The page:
Update on the Georgia Southern creationism case: McMullen denies preaching Christianity or creationism

November 28, 2014 • 7:37 am

The case of Emerson T. McMullen, the Georgia Southern University (associate) professor of history who foists creationism on his students (see here for my previous posts on the matter) is getting more publicity, now on the national level.  Earlier, the Freedom from Religion Foundation (FFRF) and the Richard Dawkins Foundation for Reason and Science formally complained to the administration about McMullen’s activities, and both the FFRF and I have notified the biology department.

Now the journal Inside Higher Education (IHE) has done its own report: “Extra-credit creationism?” by Coleeen Flaherty.

If you’ve kept up on this, you’ll already know the allegations in the case, which constitute most of the IHE story, but there’s a few new bits. McMullen, for example, has responded: IHE quotes McMullen from the local newspaper in Statesboro, Georgia:

McMullen did not respond to a request for comment. In an interview with the Statesboro-Herald, he denied trying to convert his students or preaching creationism, but also confirmed his disbelief in evolution.

“In some of my classes, like for instance, World History I, we’re doing Jainism, Buddhism, Hinduism, Judaism and then Christianity, and then later Islam, and also, I might add Zoroastrianism, Manichaeism,” he told the newspaper. But, he said, “I don’t buy that we descended from a common ancestor.… I don’t accept that as a scientist. I was an agnostic, thought science had the answers and, investigating science, I realized science didn’t have all of the answers, including descent from a common ancestor, and then came to believe in God.”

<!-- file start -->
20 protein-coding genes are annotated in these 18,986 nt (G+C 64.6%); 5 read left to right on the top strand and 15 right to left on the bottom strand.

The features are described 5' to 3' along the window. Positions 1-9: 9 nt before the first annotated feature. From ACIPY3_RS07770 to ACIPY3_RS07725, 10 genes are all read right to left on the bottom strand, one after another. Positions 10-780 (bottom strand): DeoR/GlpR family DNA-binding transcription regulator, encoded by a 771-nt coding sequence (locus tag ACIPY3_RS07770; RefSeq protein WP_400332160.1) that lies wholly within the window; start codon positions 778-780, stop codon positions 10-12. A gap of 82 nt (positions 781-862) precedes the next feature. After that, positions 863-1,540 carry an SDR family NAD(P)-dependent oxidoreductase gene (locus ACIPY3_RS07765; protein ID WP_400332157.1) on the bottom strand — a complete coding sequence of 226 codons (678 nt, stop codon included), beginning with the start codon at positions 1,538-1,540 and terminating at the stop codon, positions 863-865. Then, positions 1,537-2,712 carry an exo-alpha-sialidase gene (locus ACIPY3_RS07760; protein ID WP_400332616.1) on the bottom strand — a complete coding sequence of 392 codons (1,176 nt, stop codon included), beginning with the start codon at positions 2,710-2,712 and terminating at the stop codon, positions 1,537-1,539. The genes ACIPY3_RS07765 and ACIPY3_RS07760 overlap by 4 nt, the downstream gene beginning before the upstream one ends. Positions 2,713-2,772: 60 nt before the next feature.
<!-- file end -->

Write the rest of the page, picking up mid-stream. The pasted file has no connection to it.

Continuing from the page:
McMullen’s Ph.D. is in the history and philosophy of science, he also has a master’s of science in engineering administration.

Well, whether or not you consider those degrees qualify McMullen as a “scientist” (he’s certainly not doing science), this is about the worst thing he could have said to the paper. “No comment” would have been more judicious, especially in light of these comments from students who took his class:


The Statesboro paper quotes McMullen further trying to exculpate himself:

In discussing the role of science in history, McMullen talks about a number of scientists and philosophers whose views have been controversial, he noted, listing examples.
“So we cover a lot of topics that could be interpreted as me preaching in the classroom. I don’t preach creationism,” McMullen said. “Basically, we’ve got across-the-board, broad-brush charges by the Freedom From Religion Foundation and Dawkins’ Foundation.”